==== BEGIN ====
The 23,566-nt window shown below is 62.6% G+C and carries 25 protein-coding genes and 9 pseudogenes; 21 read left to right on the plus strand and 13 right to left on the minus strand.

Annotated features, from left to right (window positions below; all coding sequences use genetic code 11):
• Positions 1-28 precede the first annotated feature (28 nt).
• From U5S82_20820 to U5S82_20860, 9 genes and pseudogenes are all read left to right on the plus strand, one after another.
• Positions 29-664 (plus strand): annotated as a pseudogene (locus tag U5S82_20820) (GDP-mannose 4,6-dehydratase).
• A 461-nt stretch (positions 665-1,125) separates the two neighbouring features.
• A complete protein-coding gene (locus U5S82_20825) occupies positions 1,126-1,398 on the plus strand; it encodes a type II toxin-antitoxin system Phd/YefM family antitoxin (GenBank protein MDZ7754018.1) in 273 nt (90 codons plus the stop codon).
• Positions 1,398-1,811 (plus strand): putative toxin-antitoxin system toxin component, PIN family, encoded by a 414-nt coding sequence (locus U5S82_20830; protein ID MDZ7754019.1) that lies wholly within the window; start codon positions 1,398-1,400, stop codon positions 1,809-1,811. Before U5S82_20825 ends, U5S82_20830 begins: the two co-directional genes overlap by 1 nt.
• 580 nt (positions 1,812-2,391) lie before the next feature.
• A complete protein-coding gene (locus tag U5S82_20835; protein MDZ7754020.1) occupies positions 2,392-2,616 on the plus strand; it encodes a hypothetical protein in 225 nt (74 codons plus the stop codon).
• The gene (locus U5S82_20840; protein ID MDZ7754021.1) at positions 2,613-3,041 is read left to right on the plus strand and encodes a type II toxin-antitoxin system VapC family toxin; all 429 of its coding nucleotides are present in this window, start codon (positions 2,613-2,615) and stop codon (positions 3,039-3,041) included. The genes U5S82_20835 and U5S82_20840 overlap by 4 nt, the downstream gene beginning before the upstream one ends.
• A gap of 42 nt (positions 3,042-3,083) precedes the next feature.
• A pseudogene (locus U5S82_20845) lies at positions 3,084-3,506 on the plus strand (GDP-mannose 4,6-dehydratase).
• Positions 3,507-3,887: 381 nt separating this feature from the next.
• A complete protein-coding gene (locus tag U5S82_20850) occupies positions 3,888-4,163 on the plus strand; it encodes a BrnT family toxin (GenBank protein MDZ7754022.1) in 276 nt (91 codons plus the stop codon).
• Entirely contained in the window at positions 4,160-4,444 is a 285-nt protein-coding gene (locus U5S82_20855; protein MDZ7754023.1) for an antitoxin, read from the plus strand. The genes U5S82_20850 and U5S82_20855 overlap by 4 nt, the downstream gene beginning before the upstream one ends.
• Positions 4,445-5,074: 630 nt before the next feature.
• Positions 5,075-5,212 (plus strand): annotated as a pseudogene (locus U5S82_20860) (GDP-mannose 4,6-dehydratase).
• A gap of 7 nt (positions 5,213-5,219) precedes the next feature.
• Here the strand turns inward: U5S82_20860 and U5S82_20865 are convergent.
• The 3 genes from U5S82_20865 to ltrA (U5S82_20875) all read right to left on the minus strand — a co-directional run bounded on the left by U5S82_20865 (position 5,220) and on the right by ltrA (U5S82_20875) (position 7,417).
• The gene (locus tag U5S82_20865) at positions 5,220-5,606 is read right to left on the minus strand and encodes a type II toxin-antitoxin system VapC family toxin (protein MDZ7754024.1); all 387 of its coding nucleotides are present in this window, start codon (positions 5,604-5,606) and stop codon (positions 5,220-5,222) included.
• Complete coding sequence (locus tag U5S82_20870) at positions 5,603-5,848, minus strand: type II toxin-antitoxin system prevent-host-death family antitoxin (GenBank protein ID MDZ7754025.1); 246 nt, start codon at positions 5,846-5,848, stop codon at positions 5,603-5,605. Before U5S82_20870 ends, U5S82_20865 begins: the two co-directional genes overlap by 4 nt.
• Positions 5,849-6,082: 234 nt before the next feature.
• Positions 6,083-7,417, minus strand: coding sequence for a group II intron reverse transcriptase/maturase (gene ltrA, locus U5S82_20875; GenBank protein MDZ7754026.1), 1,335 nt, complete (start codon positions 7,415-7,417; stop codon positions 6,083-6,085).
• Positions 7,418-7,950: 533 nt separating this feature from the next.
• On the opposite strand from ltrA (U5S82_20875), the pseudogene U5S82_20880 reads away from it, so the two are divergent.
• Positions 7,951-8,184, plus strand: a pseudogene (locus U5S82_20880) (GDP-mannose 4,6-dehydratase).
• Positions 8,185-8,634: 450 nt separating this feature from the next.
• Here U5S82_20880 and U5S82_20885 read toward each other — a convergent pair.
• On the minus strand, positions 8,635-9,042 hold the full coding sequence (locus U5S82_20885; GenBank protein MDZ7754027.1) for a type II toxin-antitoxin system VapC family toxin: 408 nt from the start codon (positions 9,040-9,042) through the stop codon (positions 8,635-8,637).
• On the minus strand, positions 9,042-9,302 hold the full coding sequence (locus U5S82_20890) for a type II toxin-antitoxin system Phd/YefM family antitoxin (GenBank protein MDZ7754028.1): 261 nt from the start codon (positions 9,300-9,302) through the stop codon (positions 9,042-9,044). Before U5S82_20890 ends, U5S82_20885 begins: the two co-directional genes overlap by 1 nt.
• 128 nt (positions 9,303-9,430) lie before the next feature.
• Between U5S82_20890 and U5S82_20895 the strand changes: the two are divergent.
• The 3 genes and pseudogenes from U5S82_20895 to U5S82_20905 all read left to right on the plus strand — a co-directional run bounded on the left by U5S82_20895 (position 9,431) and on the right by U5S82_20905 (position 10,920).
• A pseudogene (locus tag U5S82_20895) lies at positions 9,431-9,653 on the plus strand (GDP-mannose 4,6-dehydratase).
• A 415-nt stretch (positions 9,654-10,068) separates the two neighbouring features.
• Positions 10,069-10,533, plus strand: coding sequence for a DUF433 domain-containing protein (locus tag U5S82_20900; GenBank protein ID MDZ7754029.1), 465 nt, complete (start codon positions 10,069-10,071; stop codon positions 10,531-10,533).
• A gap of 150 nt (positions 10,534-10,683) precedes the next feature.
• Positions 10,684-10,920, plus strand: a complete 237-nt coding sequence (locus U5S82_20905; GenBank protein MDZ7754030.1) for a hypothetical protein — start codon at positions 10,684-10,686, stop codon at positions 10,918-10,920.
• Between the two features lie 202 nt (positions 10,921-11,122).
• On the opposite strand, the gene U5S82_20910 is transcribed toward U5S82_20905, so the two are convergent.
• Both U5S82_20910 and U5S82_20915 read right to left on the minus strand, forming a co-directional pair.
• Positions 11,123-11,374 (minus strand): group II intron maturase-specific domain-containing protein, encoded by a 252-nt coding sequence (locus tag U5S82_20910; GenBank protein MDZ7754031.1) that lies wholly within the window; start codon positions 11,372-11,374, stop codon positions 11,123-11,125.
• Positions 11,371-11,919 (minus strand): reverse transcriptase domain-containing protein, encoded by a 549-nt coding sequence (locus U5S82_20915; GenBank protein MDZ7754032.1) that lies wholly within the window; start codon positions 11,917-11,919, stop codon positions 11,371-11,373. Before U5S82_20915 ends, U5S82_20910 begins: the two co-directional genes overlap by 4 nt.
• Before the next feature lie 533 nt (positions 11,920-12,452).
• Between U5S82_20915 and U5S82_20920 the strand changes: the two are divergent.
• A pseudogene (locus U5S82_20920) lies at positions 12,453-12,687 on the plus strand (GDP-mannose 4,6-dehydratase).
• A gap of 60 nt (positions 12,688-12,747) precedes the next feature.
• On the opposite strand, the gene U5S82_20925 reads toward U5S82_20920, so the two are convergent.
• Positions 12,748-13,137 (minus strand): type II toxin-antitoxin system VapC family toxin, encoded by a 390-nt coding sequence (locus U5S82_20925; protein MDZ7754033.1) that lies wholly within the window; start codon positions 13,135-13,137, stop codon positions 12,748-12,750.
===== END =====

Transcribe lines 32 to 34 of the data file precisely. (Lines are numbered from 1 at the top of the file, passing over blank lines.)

• On the minus strand, positions 9,042-9,302 hold the full coding sequence (locus U5S82_20890) for a type II toxin-antitoxin system Phd/YefM family antitoxin (GenBank protein MDZ7754028.1): 261 nt from the start codon (positions 9,300-9,302) through the stop codon (positions 9,042-9,044). Before U5S82_20890 ends, U5S82_20885 begins: the two co-directional genes overlap by 1 nt.
• 128 nt (positions 9,303-9,430) lie before the next feature.
• Between U5S82_20890 and U5S82_20895 the strand changes: the two are divergent.